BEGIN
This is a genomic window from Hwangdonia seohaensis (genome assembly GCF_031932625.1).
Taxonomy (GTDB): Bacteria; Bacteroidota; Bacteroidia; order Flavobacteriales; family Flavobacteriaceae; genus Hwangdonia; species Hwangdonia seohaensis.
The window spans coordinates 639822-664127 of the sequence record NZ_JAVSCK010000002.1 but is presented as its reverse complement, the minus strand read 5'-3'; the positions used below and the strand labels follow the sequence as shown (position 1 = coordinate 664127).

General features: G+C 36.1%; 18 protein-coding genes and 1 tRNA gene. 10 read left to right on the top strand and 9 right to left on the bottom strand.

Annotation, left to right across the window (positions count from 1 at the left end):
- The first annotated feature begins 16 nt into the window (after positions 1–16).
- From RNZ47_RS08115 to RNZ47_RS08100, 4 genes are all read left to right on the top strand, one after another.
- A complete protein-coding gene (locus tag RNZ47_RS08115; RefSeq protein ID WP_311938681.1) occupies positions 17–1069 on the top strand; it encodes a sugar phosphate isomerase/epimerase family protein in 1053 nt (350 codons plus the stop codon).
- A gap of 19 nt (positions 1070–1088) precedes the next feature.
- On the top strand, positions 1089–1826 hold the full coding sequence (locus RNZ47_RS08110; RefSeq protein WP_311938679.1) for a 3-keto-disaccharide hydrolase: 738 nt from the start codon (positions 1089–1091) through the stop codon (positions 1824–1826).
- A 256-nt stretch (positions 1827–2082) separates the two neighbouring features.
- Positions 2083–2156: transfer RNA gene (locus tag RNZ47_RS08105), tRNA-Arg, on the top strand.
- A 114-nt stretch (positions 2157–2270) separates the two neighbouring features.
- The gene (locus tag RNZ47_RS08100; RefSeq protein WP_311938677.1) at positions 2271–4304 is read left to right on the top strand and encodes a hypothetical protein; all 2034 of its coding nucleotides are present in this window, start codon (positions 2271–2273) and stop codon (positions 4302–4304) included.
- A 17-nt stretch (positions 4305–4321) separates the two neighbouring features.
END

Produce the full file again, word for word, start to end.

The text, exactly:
This is a genomic window from Hwangdonia seohaensis (genome assembly GCF_031932625.1).
Taxonomy (GTDB): Bacteria; Bacteroidota; Bacteroidia; order Flavobacteriales; family Flavobacteriaceae; genus Hwangdonia; species Hwangdonia seohaensis.
The window spans coordinates 639822-664127 of the sequence record NZ_JAVSCK010000002.1 but is presented as its reverse complement, the minus strand read 5'-3'; the positions used below and the strand labels follow the sequence as shown (position 1 = coordinate 664127).

General features: G+C 36.1%; 18 protein-coding genes and 1 tRNA gene. 10 read left to right on the top strand and 9 right to left on the bottom strand.

Annotation, left to right across the window (positions count from 1 at the left end):
- The first annotated feature begins 16 nt into the window (after positions 1–16).
- From RNZ47_RS08115 to RNZ47_RS08100, 4 genes are all read left to right on the top strand, one after another.
- A complete protein-coding gene (locus tag RNZ47_RS08115; RefSeq protein ID WP_311938681.1) occupies positions 17–1069 on the top strand; it encodes a sugar phosphate isomerase/epimerase family protein in 1053 nt (350 codons plus the stop codon).
- A gap of 19 nt (positions 1070–1088) precedes the next feature.
- On the top strand, positions 1089–1826 hold the full coding sequence (locus RNZ47_RS08110; RefSeq protein WP_311938679.1) for a 3-keto-disaccharide hydrolase: 738 nt from the start codon (positions 1089–1091) through the stop codon (positions 1824–1826).
- A 256-nt stretch (positions 1827–2082) separates the two neighbouring features.
- Positions 2083–2156: transfer RNA gene (locus tag RNZ47_RS08105), tRNA-Arg, on the top strand.
- A 114-nt stretch (positions 2157–2270) separates the two neighbouring features.
- The gene (locus tag RNZ47_RS08100; RefSeq protein WP_311938677.1) at positions 2271–4304 is read left to right on the top strand and encodes a hypothetical protein; all 2034 of its coding nucleotides are present in this window, start codon (positions 2271–2273) and stop codon (positions 4302–4304) included.
- A 17-nt stretch (positions 4305–4321) separates the two neighbouring features.